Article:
And let's get down to it. What's with all those pats on the butt? They're obviously a big part of baseball's language because you see them in every game. I'd be curious to learn how readers view this behavior. What do you think is being passed from one player to another by a pat on the butt? And why choose the butt to pat? Arms aren't good enough? I ask these things, but for me there's no mystery to it. A pat on the butt inevitably harkens back to childhood. It's what you do with a toddler or pre-toddler: you pat him on the butt as a sign of approval and support. That's exactly how I see baseball's pats. And yes, there is an infantile aspect to the behavior.

Soft hands is a baseball phrase I love. It's what they say about a player who can catch anything they throw at him: he's got soft hands. It's as if the ball falls easily into the comfortable folds of his sainted palms and blessed fingers. You gotta have soft hands to be a Gold Glover.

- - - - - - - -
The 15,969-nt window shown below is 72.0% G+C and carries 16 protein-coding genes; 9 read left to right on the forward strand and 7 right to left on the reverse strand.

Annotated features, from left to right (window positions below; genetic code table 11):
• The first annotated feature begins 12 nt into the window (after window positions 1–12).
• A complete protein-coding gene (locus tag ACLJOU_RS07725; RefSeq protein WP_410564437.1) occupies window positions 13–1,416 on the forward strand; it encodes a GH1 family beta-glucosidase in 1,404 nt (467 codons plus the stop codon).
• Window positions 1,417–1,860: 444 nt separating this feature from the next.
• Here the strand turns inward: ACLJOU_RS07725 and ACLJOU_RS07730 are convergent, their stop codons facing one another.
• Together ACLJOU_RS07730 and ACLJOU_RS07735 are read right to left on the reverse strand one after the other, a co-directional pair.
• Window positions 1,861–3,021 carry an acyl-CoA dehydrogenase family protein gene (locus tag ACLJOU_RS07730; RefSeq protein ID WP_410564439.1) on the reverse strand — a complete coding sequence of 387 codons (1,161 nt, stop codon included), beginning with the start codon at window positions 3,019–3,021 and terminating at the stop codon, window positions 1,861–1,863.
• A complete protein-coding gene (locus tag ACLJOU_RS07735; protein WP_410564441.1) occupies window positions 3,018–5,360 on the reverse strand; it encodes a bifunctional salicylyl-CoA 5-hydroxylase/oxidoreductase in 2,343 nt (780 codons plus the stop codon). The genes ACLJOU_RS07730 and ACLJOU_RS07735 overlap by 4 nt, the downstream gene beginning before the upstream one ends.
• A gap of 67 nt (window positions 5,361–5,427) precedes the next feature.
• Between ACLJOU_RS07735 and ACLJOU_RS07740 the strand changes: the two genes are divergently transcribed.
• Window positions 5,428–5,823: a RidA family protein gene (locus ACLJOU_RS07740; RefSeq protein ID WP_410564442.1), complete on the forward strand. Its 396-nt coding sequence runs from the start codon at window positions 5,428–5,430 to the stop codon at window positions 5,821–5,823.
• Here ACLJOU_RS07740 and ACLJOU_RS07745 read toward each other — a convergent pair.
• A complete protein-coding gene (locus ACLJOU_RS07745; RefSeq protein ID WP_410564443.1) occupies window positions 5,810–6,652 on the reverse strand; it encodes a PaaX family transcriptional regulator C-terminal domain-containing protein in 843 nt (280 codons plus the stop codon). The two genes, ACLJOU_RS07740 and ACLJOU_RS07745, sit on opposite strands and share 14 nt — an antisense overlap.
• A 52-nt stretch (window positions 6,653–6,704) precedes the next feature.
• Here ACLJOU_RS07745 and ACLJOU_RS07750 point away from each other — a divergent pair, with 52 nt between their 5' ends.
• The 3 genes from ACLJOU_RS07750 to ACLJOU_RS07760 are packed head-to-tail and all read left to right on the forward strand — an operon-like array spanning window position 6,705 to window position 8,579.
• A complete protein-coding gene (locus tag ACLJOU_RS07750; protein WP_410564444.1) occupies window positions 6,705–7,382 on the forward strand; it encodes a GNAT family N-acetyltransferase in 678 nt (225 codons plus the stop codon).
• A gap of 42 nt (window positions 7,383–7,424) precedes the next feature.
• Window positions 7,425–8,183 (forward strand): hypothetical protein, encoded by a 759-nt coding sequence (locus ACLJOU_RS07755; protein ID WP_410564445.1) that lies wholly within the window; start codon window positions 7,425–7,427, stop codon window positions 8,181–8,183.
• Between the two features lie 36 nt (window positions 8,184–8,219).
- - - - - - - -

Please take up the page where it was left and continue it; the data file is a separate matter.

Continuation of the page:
Sometimes a pitcher is having a great day and hitting all his "targets", i.e., the mitt the catcher holds up. At those times the announcers say the pitcher is really commanding his sinking fastball (or slider or whatever). I like the use of the word command here. It's a macho, king-of-the-mountain word as if the balls are his minions and he has directed them to follow his every manly order. He is the lord of all things; he has command.

And how about the way the catcher frames the ball for the home base umpire by turning into a statue once he catches it? "See, Mr. Umpire -- it was a strike! Really!" Framing is such a good term for this. The catcher is literally snatching a moment in time and freezing it into a 3D photo. He physically frames a version of reality (his version) for the ump by holding his position.

But of course, in many instances the catcher is trying to deceive the umpire -- because deception is built into baseball. Stay tuned. Baseball's language of deception is coming soon . . . and off in the distance, I can dimly see the post after that . . . why, yes I can see it now . . it's . . . the language of baseball voodoo! All this coming soon to a blog near you! Be still, your heart.